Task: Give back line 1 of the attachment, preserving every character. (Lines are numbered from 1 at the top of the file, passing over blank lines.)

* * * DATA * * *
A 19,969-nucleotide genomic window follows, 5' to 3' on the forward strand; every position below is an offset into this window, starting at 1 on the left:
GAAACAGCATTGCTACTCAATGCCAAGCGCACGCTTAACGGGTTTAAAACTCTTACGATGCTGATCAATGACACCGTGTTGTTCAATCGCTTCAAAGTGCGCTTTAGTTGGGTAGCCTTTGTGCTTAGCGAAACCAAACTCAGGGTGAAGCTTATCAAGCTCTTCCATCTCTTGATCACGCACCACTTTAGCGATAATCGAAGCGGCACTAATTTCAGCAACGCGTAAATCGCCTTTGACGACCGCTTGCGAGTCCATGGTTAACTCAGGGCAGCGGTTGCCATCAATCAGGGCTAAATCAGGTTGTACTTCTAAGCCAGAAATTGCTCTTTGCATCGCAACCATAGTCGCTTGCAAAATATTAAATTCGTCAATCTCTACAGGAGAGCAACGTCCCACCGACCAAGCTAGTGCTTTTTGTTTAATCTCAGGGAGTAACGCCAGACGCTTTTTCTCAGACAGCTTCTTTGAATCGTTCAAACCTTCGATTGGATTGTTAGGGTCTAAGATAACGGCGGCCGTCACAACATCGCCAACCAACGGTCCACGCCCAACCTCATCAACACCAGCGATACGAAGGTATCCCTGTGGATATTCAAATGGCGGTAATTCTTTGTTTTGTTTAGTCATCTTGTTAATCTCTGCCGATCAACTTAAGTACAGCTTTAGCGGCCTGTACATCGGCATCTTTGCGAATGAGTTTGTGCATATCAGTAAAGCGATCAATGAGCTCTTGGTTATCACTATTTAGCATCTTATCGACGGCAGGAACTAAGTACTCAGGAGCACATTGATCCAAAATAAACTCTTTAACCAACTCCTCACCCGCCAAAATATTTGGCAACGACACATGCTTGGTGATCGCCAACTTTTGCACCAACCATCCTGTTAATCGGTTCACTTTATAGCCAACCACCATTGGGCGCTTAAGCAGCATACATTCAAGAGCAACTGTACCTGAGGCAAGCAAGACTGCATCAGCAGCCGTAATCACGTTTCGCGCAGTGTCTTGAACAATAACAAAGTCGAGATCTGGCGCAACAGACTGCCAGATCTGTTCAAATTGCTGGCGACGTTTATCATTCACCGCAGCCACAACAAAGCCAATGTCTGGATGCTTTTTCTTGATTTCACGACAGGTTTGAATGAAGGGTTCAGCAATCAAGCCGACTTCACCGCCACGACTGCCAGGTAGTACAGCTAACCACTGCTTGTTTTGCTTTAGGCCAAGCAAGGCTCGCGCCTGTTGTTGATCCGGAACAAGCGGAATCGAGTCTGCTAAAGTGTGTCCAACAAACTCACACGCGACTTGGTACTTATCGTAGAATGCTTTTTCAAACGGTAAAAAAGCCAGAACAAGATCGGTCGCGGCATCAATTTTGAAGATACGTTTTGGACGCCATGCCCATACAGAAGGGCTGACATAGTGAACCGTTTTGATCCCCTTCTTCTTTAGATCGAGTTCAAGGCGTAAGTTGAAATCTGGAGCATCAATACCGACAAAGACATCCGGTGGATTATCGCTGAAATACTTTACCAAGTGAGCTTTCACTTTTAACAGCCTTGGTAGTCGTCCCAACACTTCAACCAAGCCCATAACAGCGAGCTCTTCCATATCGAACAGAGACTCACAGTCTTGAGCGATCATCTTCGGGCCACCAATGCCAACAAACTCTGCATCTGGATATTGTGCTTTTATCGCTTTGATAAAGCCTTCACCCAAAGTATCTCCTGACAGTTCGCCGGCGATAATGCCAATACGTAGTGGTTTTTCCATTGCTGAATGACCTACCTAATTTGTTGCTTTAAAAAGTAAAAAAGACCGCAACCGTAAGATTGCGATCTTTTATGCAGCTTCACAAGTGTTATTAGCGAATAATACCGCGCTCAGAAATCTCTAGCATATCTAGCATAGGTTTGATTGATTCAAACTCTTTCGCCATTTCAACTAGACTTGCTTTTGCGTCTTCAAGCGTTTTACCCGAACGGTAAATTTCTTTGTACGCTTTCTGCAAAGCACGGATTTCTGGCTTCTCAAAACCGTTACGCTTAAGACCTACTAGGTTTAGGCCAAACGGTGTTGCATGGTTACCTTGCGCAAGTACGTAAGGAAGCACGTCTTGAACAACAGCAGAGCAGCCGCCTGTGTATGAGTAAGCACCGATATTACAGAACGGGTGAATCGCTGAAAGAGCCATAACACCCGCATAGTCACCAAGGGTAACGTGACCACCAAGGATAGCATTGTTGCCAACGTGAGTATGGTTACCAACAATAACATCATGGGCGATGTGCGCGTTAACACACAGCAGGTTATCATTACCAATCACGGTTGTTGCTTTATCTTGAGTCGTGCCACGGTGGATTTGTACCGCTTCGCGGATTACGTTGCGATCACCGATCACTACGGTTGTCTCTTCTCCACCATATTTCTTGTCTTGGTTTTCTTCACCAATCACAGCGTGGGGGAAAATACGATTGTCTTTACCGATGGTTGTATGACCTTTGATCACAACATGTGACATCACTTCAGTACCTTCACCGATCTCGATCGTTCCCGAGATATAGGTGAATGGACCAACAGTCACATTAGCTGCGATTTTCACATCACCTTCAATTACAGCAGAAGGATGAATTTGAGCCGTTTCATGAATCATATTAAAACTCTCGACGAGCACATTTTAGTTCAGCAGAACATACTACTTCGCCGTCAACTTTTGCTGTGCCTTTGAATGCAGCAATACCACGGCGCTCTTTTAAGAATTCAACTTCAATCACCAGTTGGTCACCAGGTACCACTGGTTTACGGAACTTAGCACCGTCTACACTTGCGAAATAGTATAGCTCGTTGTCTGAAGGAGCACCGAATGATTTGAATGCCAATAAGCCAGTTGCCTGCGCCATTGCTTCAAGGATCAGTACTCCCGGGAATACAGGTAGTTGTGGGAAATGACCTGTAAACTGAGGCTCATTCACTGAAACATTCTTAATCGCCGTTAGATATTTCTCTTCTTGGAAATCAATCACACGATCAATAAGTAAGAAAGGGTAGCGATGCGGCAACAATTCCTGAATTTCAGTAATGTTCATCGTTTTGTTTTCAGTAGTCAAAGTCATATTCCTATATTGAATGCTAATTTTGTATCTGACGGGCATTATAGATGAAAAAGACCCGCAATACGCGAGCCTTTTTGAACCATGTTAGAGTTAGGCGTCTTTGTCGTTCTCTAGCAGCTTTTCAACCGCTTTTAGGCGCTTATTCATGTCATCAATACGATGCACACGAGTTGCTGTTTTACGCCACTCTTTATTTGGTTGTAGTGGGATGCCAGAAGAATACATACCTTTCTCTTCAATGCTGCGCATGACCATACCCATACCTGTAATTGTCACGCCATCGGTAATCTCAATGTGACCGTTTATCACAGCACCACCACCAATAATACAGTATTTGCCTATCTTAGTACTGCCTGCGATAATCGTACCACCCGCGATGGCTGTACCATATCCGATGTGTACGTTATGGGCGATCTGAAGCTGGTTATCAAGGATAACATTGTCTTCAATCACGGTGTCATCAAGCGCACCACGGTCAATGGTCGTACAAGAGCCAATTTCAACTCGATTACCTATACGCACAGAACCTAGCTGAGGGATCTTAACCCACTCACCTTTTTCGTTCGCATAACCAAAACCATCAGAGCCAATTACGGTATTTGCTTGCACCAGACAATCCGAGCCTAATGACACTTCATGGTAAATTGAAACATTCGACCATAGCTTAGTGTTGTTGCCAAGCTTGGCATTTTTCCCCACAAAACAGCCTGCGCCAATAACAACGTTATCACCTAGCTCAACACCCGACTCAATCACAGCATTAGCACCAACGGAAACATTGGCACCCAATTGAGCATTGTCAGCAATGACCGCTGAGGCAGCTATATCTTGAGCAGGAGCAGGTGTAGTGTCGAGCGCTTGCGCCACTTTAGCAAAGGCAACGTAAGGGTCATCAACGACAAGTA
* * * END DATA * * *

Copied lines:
A 19,969-nucleotide genomic window follows, 5' to 3' on the forward strand; every position below is an offset into this window, starting at 1 on the left: